Sex Charges Shadow a Local Curiosity in Texas
Sex Charges Shadow a Local Curiosity in Texas
Five monks at the Christ of the Hills Monastery are accused of abusing
boys. Police also say the church's famous crying icon was `a scam.'
By Lianne Hart, Times Staff Writer
September 5, 2006
BLANCO, Texas Pilgrims by the thousands have navigated the winding roads
to Christ of the Hills Monastery for more than 20 years to witness a
miracle, a painting of the Virgin Mary said to weep rose-scented tears.
Now five of the order's monks are under indictment, charged with sexually
assaulting boys; the tearful icon has apparently been exposed as a fake;
and lawyers for the state have moved to take possession of the 105-acre
compound, calling it "contraband" used during the commission of felonies.
"That wasn't a church," Blanco County Sheriff William Elsbury said
recently. "It was a pedophile factory."
In the farming community of Blanco, about five miles northeast of the
monastery, residents had always had their doubts about the monks. "Maybe it
was because you didn't have proof, just a feeling that something was
wrong," resident Amy Elrod said. "They were out of town just enough to
where it wasn't right in front of you."
But the Virgin Mary brought tourist dollars into town, and no one here
raised much of a fuss even after a 14-year-old said in 1999 that two
monks had abused him two years earlier. Those monks, both of whom are
accused in the current case, were found to have committed indecency with
"You suspected more of them were involved, but they didn't get caught until
now," gift shop owner Charlene Pace said. "They didn't seem like real
monks. It was creepy."
In July, the monastery's founder, Samuel Alexander Greene Jr., 62, was
charged with felonies including sexual assault of a child starting in 1993,
money laundering and fraud. Also charged are William Edward Hughes, 55;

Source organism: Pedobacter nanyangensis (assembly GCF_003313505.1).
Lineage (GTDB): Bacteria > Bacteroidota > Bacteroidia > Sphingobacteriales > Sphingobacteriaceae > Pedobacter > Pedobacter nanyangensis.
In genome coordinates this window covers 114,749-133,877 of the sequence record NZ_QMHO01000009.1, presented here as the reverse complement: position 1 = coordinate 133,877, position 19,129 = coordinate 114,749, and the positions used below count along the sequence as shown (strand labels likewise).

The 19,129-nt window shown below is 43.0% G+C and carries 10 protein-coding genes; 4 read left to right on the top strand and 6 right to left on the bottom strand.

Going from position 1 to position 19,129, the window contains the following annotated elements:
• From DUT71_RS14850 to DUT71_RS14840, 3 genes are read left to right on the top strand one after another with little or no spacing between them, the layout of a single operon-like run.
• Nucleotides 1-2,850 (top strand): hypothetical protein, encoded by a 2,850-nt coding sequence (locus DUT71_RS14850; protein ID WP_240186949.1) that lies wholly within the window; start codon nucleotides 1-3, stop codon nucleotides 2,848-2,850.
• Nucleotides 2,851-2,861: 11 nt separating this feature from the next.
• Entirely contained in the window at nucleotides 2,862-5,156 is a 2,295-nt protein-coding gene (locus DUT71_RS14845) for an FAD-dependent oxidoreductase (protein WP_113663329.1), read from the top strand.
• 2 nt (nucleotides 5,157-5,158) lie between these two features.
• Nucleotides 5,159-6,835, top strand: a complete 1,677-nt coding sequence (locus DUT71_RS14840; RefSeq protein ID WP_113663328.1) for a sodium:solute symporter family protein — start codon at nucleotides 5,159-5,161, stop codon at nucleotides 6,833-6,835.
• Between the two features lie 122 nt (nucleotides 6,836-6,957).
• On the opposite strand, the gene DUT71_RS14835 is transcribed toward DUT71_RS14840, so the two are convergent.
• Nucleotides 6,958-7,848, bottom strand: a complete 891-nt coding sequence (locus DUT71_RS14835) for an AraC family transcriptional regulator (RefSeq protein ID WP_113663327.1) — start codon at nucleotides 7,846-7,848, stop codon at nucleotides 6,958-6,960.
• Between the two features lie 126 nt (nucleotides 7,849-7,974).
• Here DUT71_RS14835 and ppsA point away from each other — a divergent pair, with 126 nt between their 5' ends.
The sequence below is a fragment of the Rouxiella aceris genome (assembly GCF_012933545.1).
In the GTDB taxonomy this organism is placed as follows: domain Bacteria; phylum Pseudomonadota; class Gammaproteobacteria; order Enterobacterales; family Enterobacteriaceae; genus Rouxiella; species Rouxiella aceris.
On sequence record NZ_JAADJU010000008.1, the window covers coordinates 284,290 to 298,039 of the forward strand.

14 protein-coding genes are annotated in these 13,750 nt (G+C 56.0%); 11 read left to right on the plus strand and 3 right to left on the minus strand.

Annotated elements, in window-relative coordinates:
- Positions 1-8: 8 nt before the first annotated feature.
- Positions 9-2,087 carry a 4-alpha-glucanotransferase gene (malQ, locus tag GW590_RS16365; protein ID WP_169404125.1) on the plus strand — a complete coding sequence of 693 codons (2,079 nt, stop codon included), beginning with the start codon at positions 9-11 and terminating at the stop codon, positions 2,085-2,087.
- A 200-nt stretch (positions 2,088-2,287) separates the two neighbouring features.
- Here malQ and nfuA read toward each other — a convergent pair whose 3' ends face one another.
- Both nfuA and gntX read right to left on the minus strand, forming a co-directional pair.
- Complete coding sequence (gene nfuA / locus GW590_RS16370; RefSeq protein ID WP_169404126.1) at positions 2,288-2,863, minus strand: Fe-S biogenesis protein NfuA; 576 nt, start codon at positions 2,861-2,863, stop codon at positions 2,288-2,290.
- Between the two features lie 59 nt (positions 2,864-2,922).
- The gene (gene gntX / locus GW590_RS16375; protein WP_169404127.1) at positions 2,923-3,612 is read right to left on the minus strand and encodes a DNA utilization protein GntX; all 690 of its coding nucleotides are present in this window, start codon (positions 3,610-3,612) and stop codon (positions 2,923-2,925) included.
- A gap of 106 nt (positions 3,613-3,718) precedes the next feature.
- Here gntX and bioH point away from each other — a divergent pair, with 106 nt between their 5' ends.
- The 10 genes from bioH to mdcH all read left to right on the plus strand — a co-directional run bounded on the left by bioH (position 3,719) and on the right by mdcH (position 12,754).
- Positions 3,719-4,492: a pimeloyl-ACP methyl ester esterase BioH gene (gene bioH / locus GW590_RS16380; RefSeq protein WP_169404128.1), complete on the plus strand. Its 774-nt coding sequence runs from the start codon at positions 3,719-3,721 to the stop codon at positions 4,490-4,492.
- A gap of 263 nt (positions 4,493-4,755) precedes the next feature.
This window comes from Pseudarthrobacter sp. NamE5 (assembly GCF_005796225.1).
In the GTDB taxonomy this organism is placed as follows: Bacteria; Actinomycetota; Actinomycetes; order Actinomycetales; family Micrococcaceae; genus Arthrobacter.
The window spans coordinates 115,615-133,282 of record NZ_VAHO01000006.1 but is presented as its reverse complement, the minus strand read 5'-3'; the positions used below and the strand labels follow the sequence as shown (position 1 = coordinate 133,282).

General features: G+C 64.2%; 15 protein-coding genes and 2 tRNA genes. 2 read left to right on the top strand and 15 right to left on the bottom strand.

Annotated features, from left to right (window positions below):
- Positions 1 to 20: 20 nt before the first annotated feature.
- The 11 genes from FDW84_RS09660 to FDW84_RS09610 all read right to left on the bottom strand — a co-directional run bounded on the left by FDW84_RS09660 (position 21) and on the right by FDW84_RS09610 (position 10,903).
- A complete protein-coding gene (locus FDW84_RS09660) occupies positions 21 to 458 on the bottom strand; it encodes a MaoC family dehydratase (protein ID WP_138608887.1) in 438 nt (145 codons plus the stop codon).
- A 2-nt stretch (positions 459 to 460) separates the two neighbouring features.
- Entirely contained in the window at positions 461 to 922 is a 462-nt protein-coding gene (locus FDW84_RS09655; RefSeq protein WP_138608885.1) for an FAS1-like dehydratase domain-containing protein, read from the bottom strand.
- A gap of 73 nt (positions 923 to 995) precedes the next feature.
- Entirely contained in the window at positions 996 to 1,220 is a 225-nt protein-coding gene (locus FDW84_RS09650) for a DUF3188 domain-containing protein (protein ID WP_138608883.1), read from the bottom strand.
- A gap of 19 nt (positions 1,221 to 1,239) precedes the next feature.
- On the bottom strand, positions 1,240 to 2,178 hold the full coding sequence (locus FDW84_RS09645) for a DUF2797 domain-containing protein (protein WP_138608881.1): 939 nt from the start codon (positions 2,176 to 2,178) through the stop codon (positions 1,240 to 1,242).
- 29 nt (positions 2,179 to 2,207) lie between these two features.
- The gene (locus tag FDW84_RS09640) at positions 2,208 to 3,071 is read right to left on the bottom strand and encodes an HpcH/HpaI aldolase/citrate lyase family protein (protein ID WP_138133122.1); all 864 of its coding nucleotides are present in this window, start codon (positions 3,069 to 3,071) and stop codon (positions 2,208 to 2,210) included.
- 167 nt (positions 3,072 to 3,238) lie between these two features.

Walter Paul Christley, 44; Hugh Brian Fallon, 40; and Jonathan Irving Hitt, 45.
Greene and Hitt were the two involved in the indecency case. Hitt was
convicted in 1999 and is serving 10 years in prison; Greene, who has
congestive heart failure, pleaded guilty in 2000 in a deal for 10 years'
The alleged victims in the current case, then ages 15 and 16, had been
receiving religious training at the monastery.
According to court documents, the boys were given drugs and alcohol and
instructed to perform oral sex or participate in orgies.
Four of the monks have pleaded not guilty. Hitt has not yet entered a plea.
A onetime real estate pitchman, Greene set up the monastery in 1981. When
investigators raided the enclave in 1999, Elsbury said, they found about 10
firearms and "a liquor cabinet to rival the governor's" in Greene's
trailer. "They claimed to live a monastic lifestyle, but a select group of
six or eight lived like kings, while the rest were in dirty sandals and
looked like they ate grasshoppers," he said.
The Russian Orthodox Church Outside of Russia which had accepted the
monastery in 1991 cut ties with the monks in 1999.
According to the court papers in the current case, Greene implicated
himself and his fellow monks: When he failed a lie-detector test meant to
monitor his behavior on probation he is forbidden to have contact with
children Greene said it was because he felt guilty about previous
actions. Greene then described episodes of abuse, naming monks and boys,
the court documents say. Two of those he identified as victims agreed to
The brothers of Christ of the Hills Monastery with their long hair,
scraggly beards and black robes had been a curiosity in Blanco for years.
They came into town, bought groceries, kept to themselves and said little.
Residents said they had often seen the monks at the post office opening
mail and putting charitable donations into haphazard piles.
The attached notes were sometimes thrown in the trash unread, Pace said.
"They seemed very interested in the money," she said.
But with the arrests, the fact that the painting's tears were faked cannot
be denied, Elsbury said.
"It's a scam. They would go in there at different times out of public view
and place tears on there with an eyedropper," the sheriff said. "They got a
lot of people snowed."
In July's raid, authorities recovered a bottle of rosewater and bags of
cotton balls the raw materials for souvenirs that were sold as tears that
had dripped from the painting. Each cotton ball carried a $3 price tag.
The monastery complex is deserted now. Outside the double-wide that was
Greene's living quarters, empty wine and beer bottles lie scattered. A
silvery spire atop a small church glints in the sun. St. Anna's Cafe,
advertising espresso, juice and snacks, is shuttered.
But a small open-air shrine near the monastery exit still offers the
faithful an opportunity to pray and make a donation. A glass bowl is
filled with pennies. Prayers scrawled in ink cover a wooden shelf. Some are
specific: "Help my husband stop drinking please. Amen"; others are a simple
plea "Por Favor."
Pace hopes the latest scandal will shut the doors of Christ of the Hills
for good. "They're a blight on our pretty little town," she said.